It seems like every week you can read about the shiny new technology trend, so it can be hard to know which to take seriously. Bitcoin became an overnight sensation and before you knew it, everyone was talking about and investing in cryptocurrencies.

Contrary to what some believed would fizzle out as quickly as it became popular, cryptocurrency is here to stay. Just this year, JP Morgan created the first bank-backed cryptocurrency which will be used to instantly settle payments between its wholesale clients.

Shortly after cryptocurrencies gained popularity, tools started to pop up to help manage the technology which is how and why blockchain was created.

While it’s a relatively new technology, B2B businesses aren’t far off from being able to take advantage of blockchain.

In order to prepare for the widespread adoption of the technology, it’s important to understand what it is, how it works, and how B2B businesses will be able to use it.

That’s why we created your B2B blockchain cheatsheet.

What is blockchain?

Blockchain: blockchain is a distributed, decentralized, public ledger. (source)

To put it plainly, blockchain is a technology used to maintain records and carry out transactions. Essentially, blockchain is a public database of digital information.

From a technical standpoint, blockchain is comprised of two parts:

  • Blocks – digital information such as money, goods, work, transactions, etc.

A block is created every time an event occurs such as a purchase, trade or shipment. The block contains all of the information about that particular event including time, date, cost, and the parties involved. Because blockchain is open source and accessible by anyone, individual information like names and credit card information are given codes – just like tokenization in payment processing.

  • Chain – a public database of digital information or blocks.

The chain part of blockchain is a chronological record of every block. As a new event occurs and a block is created, it is added to the end of the chain, similar to adding a new row in a spreadsheet. Each person that has access to the blockchain has a copy of the record which are updated in real-time – everyone’s copy is identical.

The goal of blockchain is to record and validate transactions without a middleman or intermediary such as a bank. With blockchain, the public ledger means that the collective group verifies the recorded transactions and removes the need for a middleman. Since there isn’t a single instance of the blockchain, it becomes very hard to manipulate or hack because a change to one instance results in a change to all. Similarly, due to its chronological nature, you cannot make a change to one block without affecting the entire chain.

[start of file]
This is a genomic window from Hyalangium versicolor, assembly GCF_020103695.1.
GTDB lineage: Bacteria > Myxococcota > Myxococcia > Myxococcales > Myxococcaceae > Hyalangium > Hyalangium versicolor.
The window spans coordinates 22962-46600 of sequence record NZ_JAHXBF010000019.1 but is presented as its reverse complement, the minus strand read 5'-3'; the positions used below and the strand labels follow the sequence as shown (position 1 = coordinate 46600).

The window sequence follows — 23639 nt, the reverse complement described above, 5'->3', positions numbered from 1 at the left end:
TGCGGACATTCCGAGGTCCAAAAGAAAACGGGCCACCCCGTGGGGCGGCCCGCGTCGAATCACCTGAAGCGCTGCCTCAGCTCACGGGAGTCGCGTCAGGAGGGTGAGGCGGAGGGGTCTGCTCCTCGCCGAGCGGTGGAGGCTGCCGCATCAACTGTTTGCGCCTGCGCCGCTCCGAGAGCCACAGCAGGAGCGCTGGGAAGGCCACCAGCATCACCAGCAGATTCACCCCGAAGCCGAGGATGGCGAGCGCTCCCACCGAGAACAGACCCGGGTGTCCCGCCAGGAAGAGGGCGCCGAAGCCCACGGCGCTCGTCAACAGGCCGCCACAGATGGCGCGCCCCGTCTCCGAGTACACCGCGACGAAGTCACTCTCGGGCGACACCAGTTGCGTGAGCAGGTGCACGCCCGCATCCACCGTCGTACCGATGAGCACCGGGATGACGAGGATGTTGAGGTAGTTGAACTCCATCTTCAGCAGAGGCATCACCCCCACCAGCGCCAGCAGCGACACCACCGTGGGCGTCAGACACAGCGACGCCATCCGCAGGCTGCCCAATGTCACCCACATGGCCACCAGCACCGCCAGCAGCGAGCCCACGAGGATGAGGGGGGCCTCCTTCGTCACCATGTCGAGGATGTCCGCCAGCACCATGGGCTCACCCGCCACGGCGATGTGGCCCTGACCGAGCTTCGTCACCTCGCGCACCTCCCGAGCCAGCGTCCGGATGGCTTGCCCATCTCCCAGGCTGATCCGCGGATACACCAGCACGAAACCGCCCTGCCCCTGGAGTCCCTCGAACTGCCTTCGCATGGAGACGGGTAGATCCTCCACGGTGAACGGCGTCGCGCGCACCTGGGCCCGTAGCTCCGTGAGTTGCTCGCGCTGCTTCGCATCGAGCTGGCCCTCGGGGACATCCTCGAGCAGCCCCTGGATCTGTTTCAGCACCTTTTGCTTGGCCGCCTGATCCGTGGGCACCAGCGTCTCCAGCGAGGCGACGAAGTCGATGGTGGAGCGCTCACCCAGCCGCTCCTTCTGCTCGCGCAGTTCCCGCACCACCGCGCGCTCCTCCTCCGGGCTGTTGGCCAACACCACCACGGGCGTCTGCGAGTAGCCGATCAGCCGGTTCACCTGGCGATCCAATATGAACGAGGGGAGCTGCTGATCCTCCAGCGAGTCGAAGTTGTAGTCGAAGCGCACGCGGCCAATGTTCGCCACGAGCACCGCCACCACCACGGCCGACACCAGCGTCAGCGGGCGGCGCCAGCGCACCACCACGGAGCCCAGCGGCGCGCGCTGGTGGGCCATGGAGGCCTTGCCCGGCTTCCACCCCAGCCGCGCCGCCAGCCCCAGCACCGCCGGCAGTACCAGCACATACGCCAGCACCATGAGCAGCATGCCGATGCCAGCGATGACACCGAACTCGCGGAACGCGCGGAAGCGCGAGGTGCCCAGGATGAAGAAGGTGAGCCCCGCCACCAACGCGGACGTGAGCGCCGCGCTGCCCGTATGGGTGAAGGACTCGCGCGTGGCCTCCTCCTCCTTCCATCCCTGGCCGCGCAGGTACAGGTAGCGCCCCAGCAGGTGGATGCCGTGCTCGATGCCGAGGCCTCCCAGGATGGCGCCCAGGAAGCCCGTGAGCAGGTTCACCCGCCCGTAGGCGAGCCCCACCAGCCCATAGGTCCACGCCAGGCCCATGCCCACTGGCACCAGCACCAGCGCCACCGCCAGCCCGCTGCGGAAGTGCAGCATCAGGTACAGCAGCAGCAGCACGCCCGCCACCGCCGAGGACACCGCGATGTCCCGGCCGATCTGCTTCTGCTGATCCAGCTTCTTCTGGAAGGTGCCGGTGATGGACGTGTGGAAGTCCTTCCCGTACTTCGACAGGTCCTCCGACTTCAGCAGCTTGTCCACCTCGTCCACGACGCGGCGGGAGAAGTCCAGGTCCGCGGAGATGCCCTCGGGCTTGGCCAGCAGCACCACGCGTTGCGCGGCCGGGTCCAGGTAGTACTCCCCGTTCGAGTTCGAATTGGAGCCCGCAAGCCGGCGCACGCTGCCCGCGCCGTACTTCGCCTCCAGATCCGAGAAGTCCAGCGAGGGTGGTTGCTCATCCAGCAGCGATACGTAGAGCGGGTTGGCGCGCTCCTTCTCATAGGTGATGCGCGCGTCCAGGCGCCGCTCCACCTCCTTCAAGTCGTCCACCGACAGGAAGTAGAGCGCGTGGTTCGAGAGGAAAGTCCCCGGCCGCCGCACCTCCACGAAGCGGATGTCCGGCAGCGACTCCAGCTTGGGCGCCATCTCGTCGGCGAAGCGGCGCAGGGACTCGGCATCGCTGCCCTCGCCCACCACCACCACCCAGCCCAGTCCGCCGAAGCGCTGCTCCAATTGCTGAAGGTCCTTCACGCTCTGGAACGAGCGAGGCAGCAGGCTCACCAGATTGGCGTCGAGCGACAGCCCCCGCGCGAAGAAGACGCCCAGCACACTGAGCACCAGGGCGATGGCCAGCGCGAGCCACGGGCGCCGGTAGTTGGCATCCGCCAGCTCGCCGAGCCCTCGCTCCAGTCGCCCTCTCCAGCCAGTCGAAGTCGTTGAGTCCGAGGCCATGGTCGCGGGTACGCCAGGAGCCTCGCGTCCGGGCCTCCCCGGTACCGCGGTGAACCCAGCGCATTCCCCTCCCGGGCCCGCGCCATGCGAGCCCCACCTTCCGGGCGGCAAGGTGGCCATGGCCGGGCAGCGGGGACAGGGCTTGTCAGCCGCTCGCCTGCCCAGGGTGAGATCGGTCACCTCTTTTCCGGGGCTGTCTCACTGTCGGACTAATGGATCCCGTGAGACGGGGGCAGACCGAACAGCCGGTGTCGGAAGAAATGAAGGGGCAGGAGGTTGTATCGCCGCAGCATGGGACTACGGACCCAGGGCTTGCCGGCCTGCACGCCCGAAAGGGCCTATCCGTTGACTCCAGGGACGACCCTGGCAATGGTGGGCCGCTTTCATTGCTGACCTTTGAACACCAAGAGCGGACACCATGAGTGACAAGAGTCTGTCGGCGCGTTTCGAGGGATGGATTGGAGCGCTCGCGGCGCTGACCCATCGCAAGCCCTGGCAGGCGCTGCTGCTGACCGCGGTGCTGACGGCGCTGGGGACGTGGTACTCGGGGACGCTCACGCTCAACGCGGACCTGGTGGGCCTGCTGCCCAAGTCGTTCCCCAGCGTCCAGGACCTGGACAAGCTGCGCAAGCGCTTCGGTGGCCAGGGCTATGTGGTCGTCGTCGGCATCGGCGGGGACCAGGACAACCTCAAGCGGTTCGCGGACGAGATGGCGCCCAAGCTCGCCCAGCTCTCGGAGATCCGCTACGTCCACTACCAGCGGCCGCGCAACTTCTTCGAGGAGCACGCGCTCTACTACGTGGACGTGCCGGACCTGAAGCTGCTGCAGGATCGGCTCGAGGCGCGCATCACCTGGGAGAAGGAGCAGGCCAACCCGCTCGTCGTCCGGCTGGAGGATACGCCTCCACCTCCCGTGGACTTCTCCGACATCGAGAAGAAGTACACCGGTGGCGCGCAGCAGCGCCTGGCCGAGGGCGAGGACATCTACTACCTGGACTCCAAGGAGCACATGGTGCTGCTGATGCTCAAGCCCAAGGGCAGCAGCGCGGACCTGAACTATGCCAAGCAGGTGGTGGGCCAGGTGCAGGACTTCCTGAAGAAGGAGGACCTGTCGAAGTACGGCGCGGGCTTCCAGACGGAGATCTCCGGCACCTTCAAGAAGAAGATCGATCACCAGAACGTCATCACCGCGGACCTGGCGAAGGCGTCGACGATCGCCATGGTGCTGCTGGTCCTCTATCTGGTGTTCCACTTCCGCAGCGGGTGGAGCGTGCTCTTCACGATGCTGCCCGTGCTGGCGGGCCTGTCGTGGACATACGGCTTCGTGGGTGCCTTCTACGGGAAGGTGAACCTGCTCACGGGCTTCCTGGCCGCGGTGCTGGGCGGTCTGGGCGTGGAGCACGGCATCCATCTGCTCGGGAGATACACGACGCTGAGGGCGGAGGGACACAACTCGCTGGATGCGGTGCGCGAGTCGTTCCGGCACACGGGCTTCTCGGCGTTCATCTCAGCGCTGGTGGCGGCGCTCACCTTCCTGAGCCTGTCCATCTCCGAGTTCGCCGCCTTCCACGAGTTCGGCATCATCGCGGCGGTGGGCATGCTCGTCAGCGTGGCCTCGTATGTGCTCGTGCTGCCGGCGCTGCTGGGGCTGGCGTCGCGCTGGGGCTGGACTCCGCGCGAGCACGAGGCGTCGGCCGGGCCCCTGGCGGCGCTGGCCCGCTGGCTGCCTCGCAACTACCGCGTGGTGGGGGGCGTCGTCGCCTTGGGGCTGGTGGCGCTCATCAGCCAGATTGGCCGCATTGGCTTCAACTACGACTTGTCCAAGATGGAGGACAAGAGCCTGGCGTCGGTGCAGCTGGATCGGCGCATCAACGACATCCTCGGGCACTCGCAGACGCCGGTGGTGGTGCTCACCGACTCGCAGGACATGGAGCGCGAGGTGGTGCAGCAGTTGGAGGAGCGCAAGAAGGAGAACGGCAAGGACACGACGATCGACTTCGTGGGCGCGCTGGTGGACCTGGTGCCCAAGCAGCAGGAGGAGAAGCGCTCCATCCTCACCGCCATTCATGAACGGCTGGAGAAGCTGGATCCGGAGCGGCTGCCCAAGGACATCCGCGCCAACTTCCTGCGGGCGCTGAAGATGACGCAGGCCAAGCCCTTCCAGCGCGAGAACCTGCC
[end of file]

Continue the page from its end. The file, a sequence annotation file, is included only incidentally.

Blockchain is a hard concept to understand but there are many analogies that can be used to make it a little easier such as:

Even though blockchain is hard to explain, that hasn’t stopped many companies from adopting the technology into their business models.

In sub-Sahara Africa, BitPesa is using blockchain technology to reduce cost and increase the speed of payments to, from, and within countries across the continent. It’s allowing frontier markets to use modern technology to expand and grow at an accelerated pace in regions that faced barriers lacked access to traditional funding.

Everledger, a technology company, is using blockchain to help verify the authenticity, provenance, and custody of diamonds across the supply chain. The solution is designed to help prevent fraud and illicit global diamond trading. Because of the industry’s focus on the authenticity of each stone, this use case of blockchain gives the stone unique “fingerprints” that can be traced from mining to the final sale.

Blockchain is on the cutting edge of technological advancements for payment processing and transactions. So, why should B2B businesses pay attention and make investments in this technology? We’ve outlined three of B2B blockchain.

How can B2B businesses take advantage of blockchain?

Supply Chain

Possibly the most impactful use case of blockchain for B2B is the supply chain. Because blockchain is a shared version of events and transactions that are being updated in real time, it has the potential to created supply chain efficiencies. The technology allows for simple tracking of goods because all parties involved can see the current state of an order, product, or transaction. Think of blockchain as supply chain management delivered via the IoT.

Fast, Easy, Safe Transactions

At its core, blockchain is a digital ledger that takes out the middleman. For B2B businesses, this means faster, easier and safer transactions. By removing banks and intermediaries, blockchain allows for almost instant transactions allowing B2B businesses to get paid faster. When blockchain is used to process transactions, amounts and locations aren’t barriers so cross-border business is easier. Since any part of the blockchain cannot be manipulated without the entire chain being altered, blockchain is a secure way for B2B businesses to process transactions.

Improved Sales Processes

The B2B sales cycle is inherently longer and more involved than B2C because of the heavily research-based and expensive purchases. A common barrier for many B2B sales teams is establishing trust between the company and their prospects and customers. Blockchain speeds up this process because the system simultaneously ensures secure payments and doesn’t require extensive credit checks.

It’s clear to see that blockchain has many uses beyond cryptocurrencies, and businesses across the globe are already seeing the value of blockchain technology. In fact, 82% of Fortune 100 companies are researching how they can implement blockchain technology into their current business model. Future looking CIOs are looking to modern technologies like blockchain to digitally transform their businesses.

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